The effect that the speed of distribution of the ball from the ruck area has on the results of games.
Cardiff Metropolitan University
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The increased number of rucks during a rugby match over the years has highlighted the importance of this part of the game to coaches and players. To be effective for attacking purposes, rucks have to be quick in order to create and exploit undefended gaps (Johnson, 2009). The aim of this study was to provide a look at the effect that the speed of distribution of the ball from the ruck area has on the results of games and to provide a comparison between northern and southern hemisphere international teams. It has been well documented over recent years that southern hemisphere teams are of better quality than northern hemisphere teams and therefore it was important to identify reasons why. Twenty pre-recorded matches (n=20) were used from the 2013 Six Nations (n=10) and the 2013 Rugby Championship (n=10) with all teams included being ranked in the top fifteen in the world (IRB, 2013). These matches were coded using the Sportscode Elite software (8.5.2) using variables that assessed the speed of the ball being distributed from the ruck area, the possible outcomes and the success of those outcomes. An intra-observer reliability test was carried out prior to data collection with the results showing a very good strength of agreement according to Altman (1991) allowing for official data collection to commence. The results of the study showed several significant differences between the two hemispheres, with the main findings showing that southern hemisphere teams produced a higher amount of quick ruck ball (60.4%) and positive outcomes (52.3%) than northern hemisphere teams (44.6% and 41.6% respectively), with this being proposed as a fundamental reason for their success. Northern hemisphere teams produced a significant amount more slow ruck ball than southern hemisphere teams. Other important significant differences (p<0.05) were found between rucks completed, gain lines not hit, passes completed, negative outcomes off slow ruck ball and unsuccessful kicks off slow ruck ball. Winning teams from both hemispheres produced more positive outcomes and quick ruck ball than losing teams, indicating the positive influence the speed of distribution of the ball has on the results of matches. The recent findings suggest that the greater amount of quick ruck ball produced, the more positive outcomes will be created leading to greater success and the more likely a team is to win a match, hence the southern hemisphere teams’ dominance over the years.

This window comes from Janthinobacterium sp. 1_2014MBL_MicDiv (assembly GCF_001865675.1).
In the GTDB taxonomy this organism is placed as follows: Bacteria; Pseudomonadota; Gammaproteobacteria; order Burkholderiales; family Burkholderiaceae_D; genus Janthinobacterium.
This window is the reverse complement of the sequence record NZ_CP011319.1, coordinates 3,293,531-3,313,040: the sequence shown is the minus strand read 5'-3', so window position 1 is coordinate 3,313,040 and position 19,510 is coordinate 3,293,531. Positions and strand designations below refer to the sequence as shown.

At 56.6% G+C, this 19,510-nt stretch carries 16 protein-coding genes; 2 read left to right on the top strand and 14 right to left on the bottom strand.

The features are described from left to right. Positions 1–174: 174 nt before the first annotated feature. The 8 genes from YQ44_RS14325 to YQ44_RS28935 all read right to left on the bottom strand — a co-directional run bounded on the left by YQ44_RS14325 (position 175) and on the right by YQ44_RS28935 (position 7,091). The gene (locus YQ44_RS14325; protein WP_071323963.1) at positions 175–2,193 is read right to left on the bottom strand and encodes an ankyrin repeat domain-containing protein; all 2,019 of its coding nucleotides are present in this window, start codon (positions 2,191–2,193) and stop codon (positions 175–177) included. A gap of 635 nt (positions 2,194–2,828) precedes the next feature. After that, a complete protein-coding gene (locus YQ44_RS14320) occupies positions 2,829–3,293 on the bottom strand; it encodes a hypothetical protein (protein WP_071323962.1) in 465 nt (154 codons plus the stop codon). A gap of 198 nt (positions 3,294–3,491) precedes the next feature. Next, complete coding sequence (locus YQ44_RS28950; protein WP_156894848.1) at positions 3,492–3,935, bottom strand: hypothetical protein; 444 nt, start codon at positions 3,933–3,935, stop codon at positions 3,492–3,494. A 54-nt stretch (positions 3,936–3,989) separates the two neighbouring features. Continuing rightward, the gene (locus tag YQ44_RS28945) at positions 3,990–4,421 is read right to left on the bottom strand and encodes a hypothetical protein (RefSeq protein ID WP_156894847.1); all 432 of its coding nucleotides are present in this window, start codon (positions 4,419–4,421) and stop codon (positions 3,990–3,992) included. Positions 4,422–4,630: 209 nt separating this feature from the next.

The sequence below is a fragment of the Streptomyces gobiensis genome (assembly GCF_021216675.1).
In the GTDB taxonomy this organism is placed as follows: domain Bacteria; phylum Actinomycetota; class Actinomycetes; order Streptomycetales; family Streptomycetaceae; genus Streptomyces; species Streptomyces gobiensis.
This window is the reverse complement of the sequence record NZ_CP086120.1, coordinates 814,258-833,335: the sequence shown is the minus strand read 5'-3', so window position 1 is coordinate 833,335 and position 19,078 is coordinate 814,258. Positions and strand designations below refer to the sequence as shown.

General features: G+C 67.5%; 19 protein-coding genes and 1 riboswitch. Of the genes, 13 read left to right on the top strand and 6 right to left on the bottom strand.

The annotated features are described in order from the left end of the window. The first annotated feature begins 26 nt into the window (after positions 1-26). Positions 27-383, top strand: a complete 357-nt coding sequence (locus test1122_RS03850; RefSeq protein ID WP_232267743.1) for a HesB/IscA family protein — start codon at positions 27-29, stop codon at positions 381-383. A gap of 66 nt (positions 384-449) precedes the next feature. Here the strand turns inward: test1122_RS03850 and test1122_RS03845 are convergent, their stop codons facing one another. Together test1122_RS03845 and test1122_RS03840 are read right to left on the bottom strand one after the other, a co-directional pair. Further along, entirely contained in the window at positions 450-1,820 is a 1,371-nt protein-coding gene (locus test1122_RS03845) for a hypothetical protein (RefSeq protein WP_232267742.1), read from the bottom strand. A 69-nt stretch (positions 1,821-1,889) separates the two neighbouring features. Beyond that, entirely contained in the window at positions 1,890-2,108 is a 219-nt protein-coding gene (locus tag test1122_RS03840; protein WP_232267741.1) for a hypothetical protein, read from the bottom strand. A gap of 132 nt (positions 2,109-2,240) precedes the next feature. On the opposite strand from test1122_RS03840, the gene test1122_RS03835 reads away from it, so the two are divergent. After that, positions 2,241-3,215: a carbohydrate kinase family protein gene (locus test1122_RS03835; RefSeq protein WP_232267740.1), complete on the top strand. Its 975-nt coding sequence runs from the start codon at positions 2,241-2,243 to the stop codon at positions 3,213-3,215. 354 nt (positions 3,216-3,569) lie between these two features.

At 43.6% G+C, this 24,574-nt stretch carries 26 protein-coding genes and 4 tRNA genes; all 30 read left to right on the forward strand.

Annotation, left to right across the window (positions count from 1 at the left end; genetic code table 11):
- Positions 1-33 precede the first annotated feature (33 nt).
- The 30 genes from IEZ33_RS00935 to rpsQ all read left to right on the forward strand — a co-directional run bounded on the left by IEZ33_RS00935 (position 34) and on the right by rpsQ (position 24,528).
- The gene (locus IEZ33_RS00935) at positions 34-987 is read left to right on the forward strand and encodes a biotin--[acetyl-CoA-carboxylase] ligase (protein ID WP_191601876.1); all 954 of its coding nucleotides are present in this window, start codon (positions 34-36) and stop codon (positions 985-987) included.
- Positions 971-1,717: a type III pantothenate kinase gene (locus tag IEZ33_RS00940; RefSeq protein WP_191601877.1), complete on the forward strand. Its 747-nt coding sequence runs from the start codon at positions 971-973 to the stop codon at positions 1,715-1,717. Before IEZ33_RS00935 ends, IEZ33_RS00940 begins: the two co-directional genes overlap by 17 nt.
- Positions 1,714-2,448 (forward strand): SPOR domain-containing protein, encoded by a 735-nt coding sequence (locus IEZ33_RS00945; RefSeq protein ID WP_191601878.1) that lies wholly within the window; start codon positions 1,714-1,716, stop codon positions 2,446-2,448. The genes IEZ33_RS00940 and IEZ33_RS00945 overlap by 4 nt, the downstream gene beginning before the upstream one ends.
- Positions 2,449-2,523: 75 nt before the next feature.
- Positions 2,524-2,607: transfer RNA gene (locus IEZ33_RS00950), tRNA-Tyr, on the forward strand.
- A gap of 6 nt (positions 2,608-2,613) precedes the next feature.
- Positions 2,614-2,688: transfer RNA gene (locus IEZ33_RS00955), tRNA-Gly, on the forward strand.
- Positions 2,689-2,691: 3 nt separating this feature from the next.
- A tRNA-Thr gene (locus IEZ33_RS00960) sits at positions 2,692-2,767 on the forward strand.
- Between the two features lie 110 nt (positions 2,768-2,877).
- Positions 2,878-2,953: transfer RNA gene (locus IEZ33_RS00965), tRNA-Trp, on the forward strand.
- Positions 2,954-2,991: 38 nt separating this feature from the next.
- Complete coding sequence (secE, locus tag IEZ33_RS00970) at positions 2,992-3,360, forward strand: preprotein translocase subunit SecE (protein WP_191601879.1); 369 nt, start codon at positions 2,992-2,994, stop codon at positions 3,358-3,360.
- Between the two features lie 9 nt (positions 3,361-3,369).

DEGREE OF BACHELOR OF SCIENCE (HONOURS) SPORT AND EXERCISE SCIENCE
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